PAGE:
By Olivia Copeland
This past Friday, fans everywhere said goodbye to one of the best pieces of Marvel content to date.
The refreshingly calm and gradual series, WandaVision, stars Elizabeth Olsen as Wanda Maximoff, The Scarlet Witch, and Paul Bettany as her “hubby who’s part machine,” The Vision.
The show kicks off after the events of “Avengers: Endgame,” so it is pretty useful to catch up on your Avengers homework before checking it out.
The superhuman couple have just moved to the suburban town of Westview, New Jersey and their only worries involve fitting in and hiding their superhero identities from their neighbors.
Also, it’s the ’50s for some reason. And, Vision was dead last time we checked.
Needless to say, the series starts oB shrouded in mystery. This mystery is offset by the show’s sitcom style, complete with a “live studio audience,” a new theme song each week, and a cryptic commercial for every episode. As the episodes continue, the decades change, so we get to see Wanda and her family in the ’50s, ’60s, ’70s, ’80s, ’90s, and ’00s.
More mystery arises as the season unfolds. There are glitches that occur every now and then, pulling you out of the dream-like world of Westview and creating even more questions, like Why is this woman’s blood the only thing in color? and Who is speaking to Wanda through the radio and Why did the show just rewind in the middle of a sentence?
Eventually, the show has to break out of the sitcom world and provide actual context for what is really going on, but the mysterious first few moments are certainly captivating and bone-chilling.
WandaVision takes a nice break from the action-packed films and shows people generally expect from the Marvel Cinematic Universe (MCU,) and instead explores the characters in more depth. Not only were the stylistic choices of the series enjoyable, but also the writing and acting made the show very special to viewers, and many would love to see it renewed for a second season.
But, of course, a second season doesn’t seem to fit into Marvel’s big plans for its expanding universe. WandaVision marks the beginning of Phase 4, a new chapter of the MCU. Phase 4 will include 12 more films, 11 other television series, and even a holiday special. So it is unlikely that more time will be spent on this series, but it is certain that we haven’t seen the last of Wanda Maximoff.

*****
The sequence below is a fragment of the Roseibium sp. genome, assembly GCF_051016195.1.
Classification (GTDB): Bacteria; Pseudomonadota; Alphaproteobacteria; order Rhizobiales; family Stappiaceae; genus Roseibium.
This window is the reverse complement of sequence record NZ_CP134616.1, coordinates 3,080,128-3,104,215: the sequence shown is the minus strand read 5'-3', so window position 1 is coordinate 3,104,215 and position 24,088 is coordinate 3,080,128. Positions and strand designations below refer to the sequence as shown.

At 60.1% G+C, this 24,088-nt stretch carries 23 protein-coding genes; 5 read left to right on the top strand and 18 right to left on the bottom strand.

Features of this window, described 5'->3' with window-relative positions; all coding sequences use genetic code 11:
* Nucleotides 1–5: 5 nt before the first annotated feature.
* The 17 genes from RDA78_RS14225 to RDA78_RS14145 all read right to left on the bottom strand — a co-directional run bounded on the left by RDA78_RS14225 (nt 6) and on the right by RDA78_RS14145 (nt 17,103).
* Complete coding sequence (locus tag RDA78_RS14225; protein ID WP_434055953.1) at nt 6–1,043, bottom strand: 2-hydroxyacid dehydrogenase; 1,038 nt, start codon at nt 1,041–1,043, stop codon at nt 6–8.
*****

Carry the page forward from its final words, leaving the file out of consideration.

Even still, fans will miss this show for its eerily cheerful sitcom-style episodes and the brilliant
performances of the cast. Olsen attracts audiences as an adorable sitcom wife and mother, and then gives a heartbreaking performance of her character’s desperation to numb the insurmountable grief of losing everyone she loves.
Teyonna Parris as government agent Monica Rambeau is the solid voice of reason, and she does a fantastic job conveying Rambeau’s complex character.
The chemistry between Olsen and Bettany is obvious, and the show benefits from the actors having worked together as these characters for the past seven years. Equally impressive are Jullian Hilliard, Billy Maximoff, and Jett Klyne, Tommy Maximoff, who are just 9 and 11 years old respectively, but each has impressive acting experience and do a wonderful job playing Wanda’s superhero twin sons.
The incredible acting performances are complemented by the behind-the-scenes work. It was no small feat to create a different theme song for almost all nine episodes, so Marvel hired a reputable composer for the task, Christophe Beck, who did the score for both “Frozen” films – he definitely knows how to produce a catchy tune. His success with WandaVision is apparent in the presence of the music all over the internet – even people who haven’t watched the show are playing its songs.
However, the series is not without flaws. My major criticism of WandaVision is how easily it lets the main character off the hook. She ends up hurting a lot of people very badly, and never apologizes for it. Instead she is praised for the “sacrifice” she made by deciding to no longer hurt those people, rather than taking accountability for her actions, she only expresses bitterness for how she is viewed by the people she hurt.
This sets a dangerous example for those dealing with similar emotional battles as her character. Dealing with pain is not an excuse to inflict pain on others – even when it is unintentional. The show implies that Wanda’s pain was an excuse for the pain she caused others, and that she does not owe them an apology.
As it is certain that Wanda will return in future MCU projects, there is hope that this error may be corrected, but it is unfortunate that the series ended without her taking accountability.
Despite this, WandaVision tells a beautiful story about deep sorrow and terrible longing, and the consequences of pushing away such emotions – and it also has some epic Oght scenes. This show has room for such touching quotes as, “What is grief if not love persevering?” as well as kick-a** one-liners like, “Boys, handle the military. Mommy will be right back.”
WandaVision delights as a musical, a comedy, and a drama. It pushes the boundaries of Marvel entertainment with grace. The show certainly accomplishes what it set out to do: tell Wanda’s story and get people amped for what else Phase 4 has to offer.
A- : The strongest Avenger makes a stunning TV debut.